How to Decode Your Cat’s Mood By Looking at Their Tail
A cat’s tail is an evolutionary necessity, helping them maintain balance as they jump, run, and walk along those precarious ledges.
But there’s more to a cat’s tail than just a means to help your cat stay on the straight and narrow; it’s also a way for your cat to communicate how it’s feeling to other cats and humans.
Here’s what your cat’s different tail positions and movements mean when it comes to their mood:
In general, a cat that’s walking around with its tail held high is happier and in a better mood than one with a low tail.
If your cat approaches you with their tail held straight up – sometimes paired with a prancing walk or happy meows – they’re in a good mood and may be looking for attention.
In the wild, a cat’s survival greatly depends on its ability to remain undetected, whether it’s hunting or trying to avoid predators. Holding their tail high and being more visible means that your cat is open to attention and doesn’t feel in any danger.
And, if your cat’s raised tail is paired with a tail tip that’s curved slightly forward, they’re actively seeking interaction with you.
There is an exception to the “high tail means a happy cat” rule, and that’s if your cat’s tail is straight in the air as if they were electrocuted.
This tail position is a reflexive response to being startled or angered, and may or may not be paired with the tail puffing out, the fur along the spine raising up, or their legs stiffening.
A startled tail is designed to make your cat look bigger and more imposing in the hopes of scaring off whatever it was that took your cat by surprise.
Your cat holding their tail low or even parallel to the floor isn’t necessarily a sign that your cat is unhappy.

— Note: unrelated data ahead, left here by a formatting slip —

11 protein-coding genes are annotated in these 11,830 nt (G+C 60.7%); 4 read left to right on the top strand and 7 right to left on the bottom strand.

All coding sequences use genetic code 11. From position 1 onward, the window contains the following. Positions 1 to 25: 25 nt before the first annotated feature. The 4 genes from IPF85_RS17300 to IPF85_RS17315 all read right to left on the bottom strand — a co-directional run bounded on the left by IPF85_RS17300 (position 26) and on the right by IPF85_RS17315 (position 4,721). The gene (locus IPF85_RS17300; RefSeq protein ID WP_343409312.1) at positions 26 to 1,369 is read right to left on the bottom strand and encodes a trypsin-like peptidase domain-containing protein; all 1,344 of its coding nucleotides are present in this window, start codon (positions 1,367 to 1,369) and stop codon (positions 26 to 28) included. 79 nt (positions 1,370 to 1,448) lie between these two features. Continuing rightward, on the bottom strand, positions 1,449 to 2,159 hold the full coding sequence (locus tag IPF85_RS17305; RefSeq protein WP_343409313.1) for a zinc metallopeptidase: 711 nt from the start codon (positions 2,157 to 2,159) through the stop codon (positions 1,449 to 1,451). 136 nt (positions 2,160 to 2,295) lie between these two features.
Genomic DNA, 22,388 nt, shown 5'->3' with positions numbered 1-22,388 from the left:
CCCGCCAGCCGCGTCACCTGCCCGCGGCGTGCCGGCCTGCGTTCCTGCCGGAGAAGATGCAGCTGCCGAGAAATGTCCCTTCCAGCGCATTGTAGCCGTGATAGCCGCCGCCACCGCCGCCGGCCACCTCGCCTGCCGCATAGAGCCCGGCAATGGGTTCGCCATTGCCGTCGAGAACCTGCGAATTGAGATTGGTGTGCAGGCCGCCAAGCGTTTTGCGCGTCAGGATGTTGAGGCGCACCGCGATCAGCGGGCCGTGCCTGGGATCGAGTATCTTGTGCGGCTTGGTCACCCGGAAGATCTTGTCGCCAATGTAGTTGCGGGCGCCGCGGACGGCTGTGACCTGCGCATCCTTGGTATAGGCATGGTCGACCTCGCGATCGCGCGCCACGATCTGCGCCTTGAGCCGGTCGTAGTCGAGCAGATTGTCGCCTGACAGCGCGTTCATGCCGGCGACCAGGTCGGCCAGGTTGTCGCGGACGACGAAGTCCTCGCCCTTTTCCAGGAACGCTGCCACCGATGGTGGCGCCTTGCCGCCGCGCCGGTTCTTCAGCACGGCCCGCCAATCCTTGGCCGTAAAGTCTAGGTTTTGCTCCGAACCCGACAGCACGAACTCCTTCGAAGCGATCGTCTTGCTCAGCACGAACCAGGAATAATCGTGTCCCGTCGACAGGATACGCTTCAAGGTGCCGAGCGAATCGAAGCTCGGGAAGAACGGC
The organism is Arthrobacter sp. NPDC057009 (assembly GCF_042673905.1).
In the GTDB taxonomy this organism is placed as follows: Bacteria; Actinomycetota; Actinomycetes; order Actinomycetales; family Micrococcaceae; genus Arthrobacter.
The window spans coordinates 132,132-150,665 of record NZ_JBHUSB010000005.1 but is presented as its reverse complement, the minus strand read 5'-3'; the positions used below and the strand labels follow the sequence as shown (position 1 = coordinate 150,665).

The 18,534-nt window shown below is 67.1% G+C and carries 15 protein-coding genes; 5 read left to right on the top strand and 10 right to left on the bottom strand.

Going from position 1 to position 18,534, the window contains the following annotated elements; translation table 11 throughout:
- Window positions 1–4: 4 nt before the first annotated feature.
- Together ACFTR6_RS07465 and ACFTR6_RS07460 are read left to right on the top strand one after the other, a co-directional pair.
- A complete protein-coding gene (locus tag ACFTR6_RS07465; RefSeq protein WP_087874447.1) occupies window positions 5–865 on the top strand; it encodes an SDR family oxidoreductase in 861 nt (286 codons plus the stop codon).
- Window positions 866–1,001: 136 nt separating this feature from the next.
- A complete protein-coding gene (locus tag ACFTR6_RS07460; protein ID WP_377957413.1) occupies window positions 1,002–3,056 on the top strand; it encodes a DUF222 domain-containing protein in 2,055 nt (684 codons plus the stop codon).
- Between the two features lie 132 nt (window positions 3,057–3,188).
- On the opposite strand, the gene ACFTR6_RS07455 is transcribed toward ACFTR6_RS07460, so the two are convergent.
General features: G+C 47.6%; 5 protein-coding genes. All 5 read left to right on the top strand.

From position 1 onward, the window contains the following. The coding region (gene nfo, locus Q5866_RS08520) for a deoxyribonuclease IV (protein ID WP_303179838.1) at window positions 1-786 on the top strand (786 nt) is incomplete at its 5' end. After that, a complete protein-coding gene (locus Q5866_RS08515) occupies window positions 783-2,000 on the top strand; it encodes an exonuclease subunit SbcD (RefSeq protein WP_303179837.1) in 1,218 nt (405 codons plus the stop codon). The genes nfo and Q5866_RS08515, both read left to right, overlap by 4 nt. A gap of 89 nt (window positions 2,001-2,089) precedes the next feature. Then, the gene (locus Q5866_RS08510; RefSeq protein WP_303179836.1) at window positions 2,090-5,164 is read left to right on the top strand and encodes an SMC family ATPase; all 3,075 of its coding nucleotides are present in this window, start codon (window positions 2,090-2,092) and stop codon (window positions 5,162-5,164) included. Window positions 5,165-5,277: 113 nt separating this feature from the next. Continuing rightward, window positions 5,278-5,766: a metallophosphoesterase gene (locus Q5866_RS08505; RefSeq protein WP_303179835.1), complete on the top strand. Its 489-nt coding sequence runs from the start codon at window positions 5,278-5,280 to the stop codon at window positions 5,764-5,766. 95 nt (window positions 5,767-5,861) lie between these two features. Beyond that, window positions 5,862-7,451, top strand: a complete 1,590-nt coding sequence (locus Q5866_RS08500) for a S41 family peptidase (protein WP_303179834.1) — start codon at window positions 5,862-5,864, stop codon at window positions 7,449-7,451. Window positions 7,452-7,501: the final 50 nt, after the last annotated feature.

Generally, a horizontal tail is considered a neutral position; your cat isn’t actively seeking your attention but isn’t completely against the idea of being petted. They’re just in their natural state. Trying to interact with your cat when their tail is horizontal will, more often than not, be rebuffed.
If your cat is carrying their tail very low, almost touching the ground, this means your cat is in a mood where they don’t want to be noticed.
Opposite to the happy, high tail that gets them seen, a low-held tail means that your cat is frightened or defensive. This tail posture often is accompanied by the ears being brought forward and your cat walking around, putting itself as low to the ground as possible.
If your cat is sitting with its tail tucked neatly around its body or out of sight means your cat is quietly observing, but doesn’t want to interact with its environment.
Approach a cat sitting this way with caution.
When your cat runs around with its tail curved in an inverted U, it typically means they’re feeling defensive.
This could be the result of a real danger presenting itself, or just one of your other animals getting playful at an unwelcome time.
When your cat’s tail is gently swishing back and forth, especially if they’re asleep, this means they’re relaxed.
However, if your cat aggressively flips its tail back and forth, they are alert and focused. This could be they’ve spotted a bird outside the window or have found a toy they plan to pounce on.
A cat that’s whipping its tail back and forth – often accompanied by a thumping sound as the tail hits the floor – is irritated or excited.
This could mean that you’re on your cat’s last nerve by petting their belly, or they’re getting ready to jump on something to get a play session started.
If you see cats who are play-fighting and their thrashing tails are accompanied by bristling fur and pulled-back ears, this could be a sign that you need to gently intervene to prevent an all-out brawl.
Skilled Veterinary Care for Cats in Frederick, MD
If you own a cat, you know how much of a challenge it can be to know whether or not they’re in pain or feeling ill. At Old Farm Veterinary Hospital, we care for your cats as if they were our own, offering everything from routine exams to surgical procedures. Schedule your appointment today!